As an international medical graduate planning to relocate to the UK and work for the NHS, you likely have many questions. Many of those questions will be about how much you’ll get paid. The amount matters a lot – it will determine your lifestyle!
Fortunately, the NHS has a set system to work out all NHS employee’s salaries. It is based on particular calculations. It might initially seem complicated, but this system ensures everyone receives fair pay.
First, you need to understand that every NHS employee (including doctors) gets put on a pay scale. Your employer will determine your pay scale in your employee contract, and it dictates your basic salary and how much you’ll receive for additional work. It’s important to note that salaries can still differ between job titles – someone else might earn more or less than you depending on which hospital they work at, which pay scale they are on, their personal experience and background as well as the rota that they work. Comparing yourself to others when it comes to NHS pay packages is like comparing apples with oranges!
In this article, we will go into what pay scale you can expect to be a part of as an NHS doctor and the calculations that determine your salary.
Your job title will determine the pay scale you’ll get. Where you fall on the specific pay scale usually depends on your experience. As an IMG, you might have to show evidence of your experience in order to start higher up on a pay scale and receive a higher salary. Here are the pay scales for NHS doctors, including the calculations they use:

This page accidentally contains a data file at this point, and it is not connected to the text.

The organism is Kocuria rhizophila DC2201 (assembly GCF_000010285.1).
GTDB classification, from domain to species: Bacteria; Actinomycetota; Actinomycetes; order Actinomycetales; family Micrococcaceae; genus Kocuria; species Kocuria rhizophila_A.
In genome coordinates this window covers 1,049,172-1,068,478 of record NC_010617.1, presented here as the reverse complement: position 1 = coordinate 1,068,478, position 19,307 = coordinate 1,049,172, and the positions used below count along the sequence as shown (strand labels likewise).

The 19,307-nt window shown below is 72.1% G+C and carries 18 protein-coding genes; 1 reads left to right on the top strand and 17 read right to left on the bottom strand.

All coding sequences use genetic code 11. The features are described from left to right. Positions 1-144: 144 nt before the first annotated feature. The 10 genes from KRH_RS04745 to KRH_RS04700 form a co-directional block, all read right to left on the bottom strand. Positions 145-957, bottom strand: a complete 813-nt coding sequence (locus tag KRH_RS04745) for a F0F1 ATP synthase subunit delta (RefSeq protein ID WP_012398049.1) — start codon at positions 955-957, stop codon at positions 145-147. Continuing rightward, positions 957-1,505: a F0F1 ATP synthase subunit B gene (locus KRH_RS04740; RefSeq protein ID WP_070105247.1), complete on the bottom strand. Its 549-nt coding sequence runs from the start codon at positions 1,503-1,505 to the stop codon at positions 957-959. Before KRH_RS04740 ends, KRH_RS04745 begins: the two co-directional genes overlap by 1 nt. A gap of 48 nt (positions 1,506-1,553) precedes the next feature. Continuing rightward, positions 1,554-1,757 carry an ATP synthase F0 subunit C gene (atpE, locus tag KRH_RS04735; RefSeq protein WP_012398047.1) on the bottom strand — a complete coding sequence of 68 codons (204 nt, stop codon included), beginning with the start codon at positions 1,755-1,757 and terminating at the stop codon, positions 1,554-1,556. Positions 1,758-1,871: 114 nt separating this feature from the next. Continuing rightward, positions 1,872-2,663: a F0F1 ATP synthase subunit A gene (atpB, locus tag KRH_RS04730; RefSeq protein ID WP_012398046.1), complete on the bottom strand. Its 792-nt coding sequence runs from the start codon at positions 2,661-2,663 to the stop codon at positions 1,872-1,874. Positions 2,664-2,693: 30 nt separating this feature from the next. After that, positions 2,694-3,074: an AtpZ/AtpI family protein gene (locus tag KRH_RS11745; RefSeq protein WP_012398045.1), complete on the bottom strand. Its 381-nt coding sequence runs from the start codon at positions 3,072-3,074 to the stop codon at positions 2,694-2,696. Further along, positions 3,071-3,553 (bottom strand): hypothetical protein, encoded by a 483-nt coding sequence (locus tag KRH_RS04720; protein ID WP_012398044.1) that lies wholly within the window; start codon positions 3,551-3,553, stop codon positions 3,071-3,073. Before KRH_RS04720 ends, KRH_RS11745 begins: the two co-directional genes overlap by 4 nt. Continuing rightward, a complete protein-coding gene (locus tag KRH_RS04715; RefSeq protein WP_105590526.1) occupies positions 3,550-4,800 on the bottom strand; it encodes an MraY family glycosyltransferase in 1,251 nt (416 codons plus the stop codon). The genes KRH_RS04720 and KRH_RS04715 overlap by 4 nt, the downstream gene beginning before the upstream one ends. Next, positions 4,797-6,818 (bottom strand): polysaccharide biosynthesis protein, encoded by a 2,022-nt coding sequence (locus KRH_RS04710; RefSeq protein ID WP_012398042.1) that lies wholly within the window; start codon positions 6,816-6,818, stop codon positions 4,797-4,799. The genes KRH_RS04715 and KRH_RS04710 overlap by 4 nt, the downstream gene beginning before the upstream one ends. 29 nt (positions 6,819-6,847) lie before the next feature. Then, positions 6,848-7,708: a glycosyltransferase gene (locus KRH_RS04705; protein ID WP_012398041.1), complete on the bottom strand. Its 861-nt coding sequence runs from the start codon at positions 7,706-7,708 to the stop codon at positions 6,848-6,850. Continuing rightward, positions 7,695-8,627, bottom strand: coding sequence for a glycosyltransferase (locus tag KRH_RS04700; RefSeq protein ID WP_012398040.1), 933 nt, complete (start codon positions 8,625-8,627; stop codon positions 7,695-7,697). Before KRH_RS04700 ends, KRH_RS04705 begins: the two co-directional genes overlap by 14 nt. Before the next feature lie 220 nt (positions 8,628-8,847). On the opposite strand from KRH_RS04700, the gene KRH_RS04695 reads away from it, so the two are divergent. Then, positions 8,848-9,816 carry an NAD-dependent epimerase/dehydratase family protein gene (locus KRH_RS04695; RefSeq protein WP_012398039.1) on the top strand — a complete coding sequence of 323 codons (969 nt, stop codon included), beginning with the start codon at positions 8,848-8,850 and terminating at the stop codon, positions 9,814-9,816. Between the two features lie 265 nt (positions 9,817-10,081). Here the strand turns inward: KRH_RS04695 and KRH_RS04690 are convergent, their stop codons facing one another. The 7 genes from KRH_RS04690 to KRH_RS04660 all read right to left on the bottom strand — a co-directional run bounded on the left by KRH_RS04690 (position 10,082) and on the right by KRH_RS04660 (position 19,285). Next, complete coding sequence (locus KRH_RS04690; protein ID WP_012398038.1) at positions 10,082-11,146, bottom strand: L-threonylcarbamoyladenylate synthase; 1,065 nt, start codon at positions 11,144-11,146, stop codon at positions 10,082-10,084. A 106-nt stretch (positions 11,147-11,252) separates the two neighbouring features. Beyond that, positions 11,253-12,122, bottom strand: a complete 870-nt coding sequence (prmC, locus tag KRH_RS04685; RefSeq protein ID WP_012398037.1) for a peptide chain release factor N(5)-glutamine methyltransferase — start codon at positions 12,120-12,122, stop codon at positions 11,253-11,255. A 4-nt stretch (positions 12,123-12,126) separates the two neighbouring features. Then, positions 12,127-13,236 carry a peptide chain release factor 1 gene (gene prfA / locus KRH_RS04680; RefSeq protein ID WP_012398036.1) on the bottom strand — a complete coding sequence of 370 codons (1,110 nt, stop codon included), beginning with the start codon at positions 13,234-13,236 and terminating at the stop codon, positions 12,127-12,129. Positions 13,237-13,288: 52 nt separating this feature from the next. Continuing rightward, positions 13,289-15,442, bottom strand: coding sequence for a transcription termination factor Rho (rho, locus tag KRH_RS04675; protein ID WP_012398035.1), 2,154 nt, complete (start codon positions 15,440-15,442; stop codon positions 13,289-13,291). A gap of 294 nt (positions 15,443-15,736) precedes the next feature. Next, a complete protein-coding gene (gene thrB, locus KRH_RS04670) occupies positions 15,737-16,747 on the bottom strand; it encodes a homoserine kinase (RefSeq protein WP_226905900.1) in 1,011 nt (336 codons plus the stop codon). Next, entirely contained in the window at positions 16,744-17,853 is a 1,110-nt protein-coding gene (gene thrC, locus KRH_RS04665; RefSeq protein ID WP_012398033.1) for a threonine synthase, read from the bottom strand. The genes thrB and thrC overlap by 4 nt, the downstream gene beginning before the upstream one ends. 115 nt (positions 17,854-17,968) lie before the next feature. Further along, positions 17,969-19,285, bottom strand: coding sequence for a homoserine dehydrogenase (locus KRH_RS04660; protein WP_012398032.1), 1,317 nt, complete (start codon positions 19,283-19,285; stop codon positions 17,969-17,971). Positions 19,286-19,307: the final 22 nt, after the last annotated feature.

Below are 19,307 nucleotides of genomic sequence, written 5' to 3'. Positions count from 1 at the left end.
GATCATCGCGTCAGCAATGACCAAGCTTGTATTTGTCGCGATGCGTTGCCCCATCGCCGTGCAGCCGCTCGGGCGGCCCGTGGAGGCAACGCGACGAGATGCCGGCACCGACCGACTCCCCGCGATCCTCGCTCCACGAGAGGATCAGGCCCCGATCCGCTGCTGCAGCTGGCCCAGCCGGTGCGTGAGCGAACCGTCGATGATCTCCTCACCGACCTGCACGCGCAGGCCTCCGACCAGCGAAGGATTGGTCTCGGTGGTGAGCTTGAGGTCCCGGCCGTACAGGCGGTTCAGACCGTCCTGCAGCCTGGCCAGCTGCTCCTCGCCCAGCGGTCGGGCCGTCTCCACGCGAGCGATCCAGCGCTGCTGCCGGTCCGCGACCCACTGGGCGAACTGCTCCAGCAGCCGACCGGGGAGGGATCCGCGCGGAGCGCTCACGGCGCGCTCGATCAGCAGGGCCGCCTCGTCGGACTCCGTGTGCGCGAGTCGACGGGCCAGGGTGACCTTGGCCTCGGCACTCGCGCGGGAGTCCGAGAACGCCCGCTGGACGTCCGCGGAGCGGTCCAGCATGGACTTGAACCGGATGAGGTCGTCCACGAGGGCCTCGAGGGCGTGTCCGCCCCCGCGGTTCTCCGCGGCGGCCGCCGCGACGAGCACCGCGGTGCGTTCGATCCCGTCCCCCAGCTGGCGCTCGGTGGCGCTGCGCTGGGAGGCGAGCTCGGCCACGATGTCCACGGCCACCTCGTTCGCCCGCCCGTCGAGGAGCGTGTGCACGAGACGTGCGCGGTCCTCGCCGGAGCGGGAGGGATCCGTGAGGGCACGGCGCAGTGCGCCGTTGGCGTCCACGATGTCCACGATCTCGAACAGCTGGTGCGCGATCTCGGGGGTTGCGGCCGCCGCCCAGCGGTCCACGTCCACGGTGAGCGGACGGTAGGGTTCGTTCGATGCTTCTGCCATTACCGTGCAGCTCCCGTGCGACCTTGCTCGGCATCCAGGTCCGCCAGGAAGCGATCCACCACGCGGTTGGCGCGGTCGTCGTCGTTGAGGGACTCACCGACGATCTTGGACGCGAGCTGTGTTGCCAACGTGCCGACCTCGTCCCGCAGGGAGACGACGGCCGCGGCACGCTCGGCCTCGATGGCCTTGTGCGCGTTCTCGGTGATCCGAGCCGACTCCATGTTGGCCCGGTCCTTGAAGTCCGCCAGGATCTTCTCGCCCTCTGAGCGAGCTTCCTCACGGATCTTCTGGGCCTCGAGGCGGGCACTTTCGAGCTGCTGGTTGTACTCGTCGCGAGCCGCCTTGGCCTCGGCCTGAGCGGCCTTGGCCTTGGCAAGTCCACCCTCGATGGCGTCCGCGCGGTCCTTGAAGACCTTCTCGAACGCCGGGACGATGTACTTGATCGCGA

In the 2016 NHS Junior Doctor Pay Scale, your salary is based on your grade code, assigned as a nodal point. Titles like Foundation Doctor are given a grade code ‘MF01’ and whilst core trainees and specialty registrars use the code ‘MC01’ and ‘MS01’ with the final number determining the year of training. Note that years of experience are irrelevant on this scale and the basic salary is purely based on your title.
This pay scale involves large increments that don’t happen as often but reflects a much fairer approach to being paid for the hours you actually work. Here is how it gets calculated:
Total Salary = Basic Salary + Additional Hours + Enhanced Hours + Weekend Allowance + On Call Allowance
Here is how the hours outside of your basic salary get calculated:
The 2002 NHS Junior Doctor Pay Scale is the pay scale used before the 2016 one came into place. That means it’s not open to new entrants and is increasingly less popular for employers. However, some hospitals still use this scheme when replacing doctors into older vacancies, so we’ve included it.
The 2002 NHS Junior Doctor Pay Scale is based on your years of experience and your grade. The basic salary is given a grade code such as MN15 for an FY2 doctor or MN37 for a Specialty Registrar. Consideration is then given to years of experience so a registrar with 5 years would be given the grade code MN37-5 and corresponding salary from the scale.
Total salary also includes an extra element known as banding. Here is the calculation:
Total Salary = Basic Salary + (% banding supplement x Basic Bay)